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Major General

Lachlan Macquarie

Ln-Governor-Lachlan macquarie.jpg
5th Governor of New South Wales
In office
1 January 1810 – 30 November 1821
Monarch George III
Preceded by William Bligh
Succeeded by Thomas Brisbane
Personal details
Born 31 January 1762 (1762-01-31)
Ulva, Inner Hebrides, Scotland
Died 1 July 1824(1824-07-01) (aged 62)
London, England
Spouse(s) Jane Jarvis (m. 1792–1796)
Elizabeth Campbell (1807–1835)
Military service
Allegiance Kingdom of Great Britain
Branch/service British Army
Rank Major General
Commands 73rd (Perthshire) Regiment of Foot
Battles/wars American Revolutionary War
Napoleonic Wars
Australian Frontier Wars
Awards Companion of the Order of the Bath

Major-General Lachlan Macquarie CB (31 January 1762 – 1 July 1824) was a British military officer and the fifth Governor of New South Wales from 1810 to 1821. He had a leading role in the social, economic and architectural development of Australia. Historians say he changed New South Wales from a penal colony to a free settlement. This was very important in making the future of Australian society.

Early life

Macquarie was born on the island of Ulva, in the Inner Hebrides, Scotland. His father had a small farm at Oskamull on Mull. Macquarie's brother Donald, died as a prisoner of war during the American Revolution. Macquarie joined the army, the Royal Highland Emigrants. He was sent to Nova Scotia in 1776, and later served at New York and Charleston. In 1781 he became a Lieutenant and went to Jamaica for three years. He went back to Scotland, for a few years on half pay. He then joined the 77th Regiment and went to India.


Macquarie was able to advance in rank a number of times which helped him pay off his debts. In 1793 he married Jane Jarvis. She was the daughter of the former Chief Justice of Antigua, who was living in Bombay. In 1795 Macquarie fought the Dutch on Ceylon. In 1796 he became the Governor of Ceylon. He had go back to his wife who was ill. She died from tuberculosis at Macao, in China, on 15 July 1796. He brought her body back to India and she was buried in Bombay on 16 January 1797. He stayed in the army and fought at the Battle of Seringapatam. In 1800 he became the military secretary to the Governor of Bombay. In 1801, Macquarie went to Egypt to fight the French. Later, after the French were defeated, he became deputy adjutant general, in charge of the remaining British forces. He went back to Bombay in 1802. He then went to Scotland to sort out his business affairs.

Macquarie had become quite rich during his time in India, as was able to buy 10,000 acres on Mull. During his stay in England he was made the assistant adjutant general of London when war started again with the French. In 1804, he met Elizabeth Campbell who would later become his second wife. He served in Bombay again for several years, before going back to Britain in 1807 to join the 73rd Regiment. He married Elizabeth in Devon, before going to Perth. The 73rd Regiment was going to be posted to Australia to replace the New South Wales Corps, and Macquarie was told he would be the new Governor of New South Wales. He was to take over from William Bligh who had been removed from power during the Rum Rebellion. He arrived in December 1809, and took up his new job as governor on 1 January 1810.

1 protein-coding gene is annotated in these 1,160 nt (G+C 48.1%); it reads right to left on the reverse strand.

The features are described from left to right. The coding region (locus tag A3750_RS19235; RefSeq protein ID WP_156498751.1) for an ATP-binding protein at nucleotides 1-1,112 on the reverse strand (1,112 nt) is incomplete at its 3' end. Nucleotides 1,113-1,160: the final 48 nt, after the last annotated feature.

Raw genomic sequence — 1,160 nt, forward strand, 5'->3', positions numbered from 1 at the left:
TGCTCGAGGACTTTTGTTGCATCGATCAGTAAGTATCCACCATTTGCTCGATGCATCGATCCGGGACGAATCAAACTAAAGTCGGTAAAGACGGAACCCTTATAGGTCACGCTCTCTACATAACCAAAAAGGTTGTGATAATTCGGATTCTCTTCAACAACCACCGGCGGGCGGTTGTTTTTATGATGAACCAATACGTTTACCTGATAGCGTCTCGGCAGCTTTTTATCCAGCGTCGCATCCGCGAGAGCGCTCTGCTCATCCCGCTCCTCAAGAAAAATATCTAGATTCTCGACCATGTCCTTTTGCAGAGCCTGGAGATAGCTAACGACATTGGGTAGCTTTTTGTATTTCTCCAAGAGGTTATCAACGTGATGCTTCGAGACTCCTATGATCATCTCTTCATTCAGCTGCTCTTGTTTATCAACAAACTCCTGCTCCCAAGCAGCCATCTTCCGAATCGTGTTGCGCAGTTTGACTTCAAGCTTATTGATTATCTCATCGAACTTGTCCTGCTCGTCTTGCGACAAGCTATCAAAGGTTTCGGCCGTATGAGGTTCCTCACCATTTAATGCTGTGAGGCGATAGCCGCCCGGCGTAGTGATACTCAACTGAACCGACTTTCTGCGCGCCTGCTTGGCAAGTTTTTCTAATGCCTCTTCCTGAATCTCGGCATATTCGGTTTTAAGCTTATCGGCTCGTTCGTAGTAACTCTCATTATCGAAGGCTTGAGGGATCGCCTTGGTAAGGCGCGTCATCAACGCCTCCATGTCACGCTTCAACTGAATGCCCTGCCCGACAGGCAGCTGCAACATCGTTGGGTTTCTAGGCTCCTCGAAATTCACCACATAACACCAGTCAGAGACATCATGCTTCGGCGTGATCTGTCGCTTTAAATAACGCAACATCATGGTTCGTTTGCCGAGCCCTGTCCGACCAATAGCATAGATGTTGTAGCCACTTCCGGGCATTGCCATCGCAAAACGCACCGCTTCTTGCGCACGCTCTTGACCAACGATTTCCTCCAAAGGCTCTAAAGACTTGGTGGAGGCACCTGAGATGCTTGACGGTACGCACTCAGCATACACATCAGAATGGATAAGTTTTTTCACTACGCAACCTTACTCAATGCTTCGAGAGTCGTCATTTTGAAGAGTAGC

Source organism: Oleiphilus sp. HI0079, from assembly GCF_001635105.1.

He was ordered to arrest John Macarthur and George Johnston who were the leaders of the Rum Rebellion but they had already sailed to England before he got to Australia. There was a large increase in the number of convicts sent to Australia while Macquaire was governor. He used the extra convicts to build roads, building, and towns. He gave tickets of leave to well behaved convicts. This caused him problems with the free settlers, people who had not been convicts. They thought they should have special rights, and that the convicts should not be seen as their equals. They made many complaints about Macquarie's government back to their friends in England.

Clashes between the settlers and the Aborigines increased. Macquarie believed that the best way to treat Aboriginal people was to civilise them. That meant replacing their traditional way of life with European ways. He set up a school for children but most left or went back to their families after a short time. He tried to make a small town to teach the Aborigines how to farm and build houses. He made laws to place Aborigines under British control.

Macquarie resigned at the end of 1821 because of poor health and the difficulty of the job. He served longer than any other governor. When he left 265 major works had been completed, including new army barracks, three convict barracks, roads to Parramatta, a road across the Blue Mountains, stables, a hospital and five towns along the Hawkesbury River, which were out of reach of floodwaters.

Return to Britain

In 1822 and 1823 Macquarie took his family on a holiday to France, Italy and Switzerland. In 1824 he went back to live in his house on Mull. In April 1824 he died in London from a bladder and kidney infection. His body was sent back to his home for burial. His grave is now looked after by the National Trust of Australia.

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